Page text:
Try fitting a woman and her husband, their two kids, all their clothes and toys, and the family dog inside an RV — and making it the family home for more than three months.
And then add a twist: worrying about finding a new place to park that crowded recreational vehicle when winter hits.
That's been Karie Farrel's struggle since May's wildfire forced her family out of their Fort McMurray, Alta., home.
"It's hard, in a sense," Farrel said. "Being stuck in a trailer with three kids is hard."
It's also difficult because the Regional Municipality of Wood Buffalo, which includes Fort McMurray, will be closing a temporary trailer park at Abraham's Landing in the north end of the city that for months has been home to displaced fire evacuees.
The city spent $1.63 million to outfit the park with amenities such as water, sewage removal, garbage and recycling, fire hydrants, electricity and internet, and is providing those services without charge to residents whose homes were destroyed or damaged during the wildfire.
But by the end of October, the park is going to close and people are going to have to move on.
Farrel's Prairie Creek home was flooded during the month-long evacuation. She's grateful the city had a place for her family to stay, but she said its latest actions have left residents like her with little notice and few options.
"I just want to make a note that no one from the municipality has been in to visit anyone here, which is kind of sickening," Farrel said.
'We have no place to go'
At another RV lot, Gerald Hatcher and his wife smoke a cigarette in their 1983 Southwind motor home.
They sit in a cloud of uneasiness, not knowing where they will park their retro motor home, purchased because they thought they would could stay for a while longer at Abraham's Landing.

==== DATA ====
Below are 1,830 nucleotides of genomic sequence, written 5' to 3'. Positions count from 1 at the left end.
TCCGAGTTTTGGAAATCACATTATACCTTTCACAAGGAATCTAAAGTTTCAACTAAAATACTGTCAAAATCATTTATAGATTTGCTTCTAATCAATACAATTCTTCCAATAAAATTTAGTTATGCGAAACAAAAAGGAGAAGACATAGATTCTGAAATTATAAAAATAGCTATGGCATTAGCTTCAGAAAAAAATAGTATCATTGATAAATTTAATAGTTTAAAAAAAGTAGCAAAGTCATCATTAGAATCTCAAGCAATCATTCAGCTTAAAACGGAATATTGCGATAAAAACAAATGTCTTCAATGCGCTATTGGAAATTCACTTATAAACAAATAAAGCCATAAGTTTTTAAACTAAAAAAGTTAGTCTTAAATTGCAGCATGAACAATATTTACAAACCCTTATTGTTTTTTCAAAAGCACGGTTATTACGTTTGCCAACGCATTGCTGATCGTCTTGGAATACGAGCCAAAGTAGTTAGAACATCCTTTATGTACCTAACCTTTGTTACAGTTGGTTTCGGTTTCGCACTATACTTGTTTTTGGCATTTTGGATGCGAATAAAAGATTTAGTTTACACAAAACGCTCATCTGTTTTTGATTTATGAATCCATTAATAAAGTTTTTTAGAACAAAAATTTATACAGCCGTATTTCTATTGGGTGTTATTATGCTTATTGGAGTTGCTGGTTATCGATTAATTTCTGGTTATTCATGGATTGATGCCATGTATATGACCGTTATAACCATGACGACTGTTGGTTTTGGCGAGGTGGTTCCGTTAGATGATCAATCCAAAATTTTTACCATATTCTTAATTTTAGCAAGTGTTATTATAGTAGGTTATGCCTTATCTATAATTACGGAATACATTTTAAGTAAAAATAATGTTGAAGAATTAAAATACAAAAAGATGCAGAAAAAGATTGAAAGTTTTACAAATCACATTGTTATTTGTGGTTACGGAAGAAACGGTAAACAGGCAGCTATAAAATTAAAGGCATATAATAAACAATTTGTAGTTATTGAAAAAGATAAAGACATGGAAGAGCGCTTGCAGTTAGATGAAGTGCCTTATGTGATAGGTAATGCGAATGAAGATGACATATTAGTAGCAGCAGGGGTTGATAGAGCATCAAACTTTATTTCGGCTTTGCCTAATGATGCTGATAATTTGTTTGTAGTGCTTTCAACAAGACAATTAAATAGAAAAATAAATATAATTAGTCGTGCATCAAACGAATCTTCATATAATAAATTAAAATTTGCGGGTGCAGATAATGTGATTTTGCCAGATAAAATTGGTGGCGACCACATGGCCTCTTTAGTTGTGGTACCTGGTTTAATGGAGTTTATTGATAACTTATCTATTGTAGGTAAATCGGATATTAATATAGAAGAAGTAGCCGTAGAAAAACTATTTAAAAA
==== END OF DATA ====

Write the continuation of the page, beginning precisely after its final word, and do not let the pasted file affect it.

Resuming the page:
They lived for 12 years in a mobile home that had to be dismantled after the wildfire because the flames had destroyed most of the other homes in the trailer park.
"We demolished our place and took what we could take out of it. The rest we gave away," Hatcher said.
Now he finds himself moving again.
"Seems like every step forward, we take 10 back rather than (moving) ahead," Hatcher said. "We have no place to go as of right now."
He's looking for a place for himself, his partner, his two dogs and bunny. But pet-friendly housing is scarce, and he's only finding listings for between $3,000 and $4000 a month. They are out of his reach.
"It's not for lack of trying — we've tried," Hatcher said of his search for a new place to live.
"When they shut this park down, there's probably a lot of people that don't know what they are doing yet. They may even leave Fort McMurray. I have no idea."
RVers have 'other options'
The municipality said it notified RVers verbally when they entered the park, and on its website, that the facility would close Sept. 30. Last week it extended the closing date to Oct. 30.
It says the park was always meant to be a short-term solution while displaced Fort McMurray residents found a "longer term housing option."
The city said Fort McMurray has two other privately owned trailer parks that can absorb the residents.
It also amended a bylaw to accommodate more RVs in town.
"The bylaw that we did pass does allow you to park at your friend's house. You can have one RV on someone else's lot,"said Erin O'Neill, who works in the city's planning office.
"So if you would like to go there you would have access to power at their house," O'Neill said.
In the meantime, the city is also expecting the province to announce funding for temporary accommodation that could ease the pressure on residents as they head into the colder months.